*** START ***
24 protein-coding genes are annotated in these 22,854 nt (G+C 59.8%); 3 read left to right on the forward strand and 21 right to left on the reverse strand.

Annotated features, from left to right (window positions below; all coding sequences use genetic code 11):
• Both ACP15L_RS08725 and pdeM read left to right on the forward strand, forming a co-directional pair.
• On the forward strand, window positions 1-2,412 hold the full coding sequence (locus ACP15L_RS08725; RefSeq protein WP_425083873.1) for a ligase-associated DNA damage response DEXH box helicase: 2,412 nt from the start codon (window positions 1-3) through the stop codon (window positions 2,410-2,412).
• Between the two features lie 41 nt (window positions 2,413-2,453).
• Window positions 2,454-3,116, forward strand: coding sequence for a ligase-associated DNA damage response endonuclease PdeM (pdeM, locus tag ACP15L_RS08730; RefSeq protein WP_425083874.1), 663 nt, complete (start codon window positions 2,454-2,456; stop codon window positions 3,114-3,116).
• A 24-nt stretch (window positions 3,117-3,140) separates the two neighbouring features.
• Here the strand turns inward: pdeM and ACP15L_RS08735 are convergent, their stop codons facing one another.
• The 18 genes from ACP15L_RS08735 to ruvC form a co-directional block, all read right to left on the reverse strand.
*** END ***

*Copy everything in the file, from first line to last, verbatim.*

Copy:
24 protein-coding genes are annotated in these 22,854 nt (G+C 59.8%); 3 read left to right on the forward strand and 21 right to left on the reverse strand.

Annotated features, from left to right (window positions below; all coding sequences use genetic code 11):
• Both ACP15L_RS08725 and pdeM read left to right on the forward strand, forming a co-directional pair.
• On the forward strand, window positions 1-2,412 hold the full coding sequence (locus ACP15L_RS08725; RefSeq protein WP_425083873.1) for a ligase-associated DNA damage response DEXH box helicase: 2,412 nt from the start codon (window positions 1-3) through the stop codon (window positions 2,410-2,412).
• Between the two features lie 41 nt (window positions 2,413-2,453).
• Window positions 2,454-3,116, forward strand: coding sequence for a ligase-associated DNA damage response endonuclease PdeM (pdeM, locus tag ACP15L_RS08730; RefSeq protein WP_425083874.1), 663 nt, complete (start codon window positions 2,454-2,456; stop codon window positions 3,114-3,116).
• A 24-nt stretch (window positions 3,117-3,140) separates the two neighbouring features.
• Here the strand turns inward: pdeM and ACP15L_RS08735 are convergent, their stop codons facing one another.
• The 18 genes from ACP15L_RS08735 to ruvC form a co-directional block, all read right to left on the reverse strand.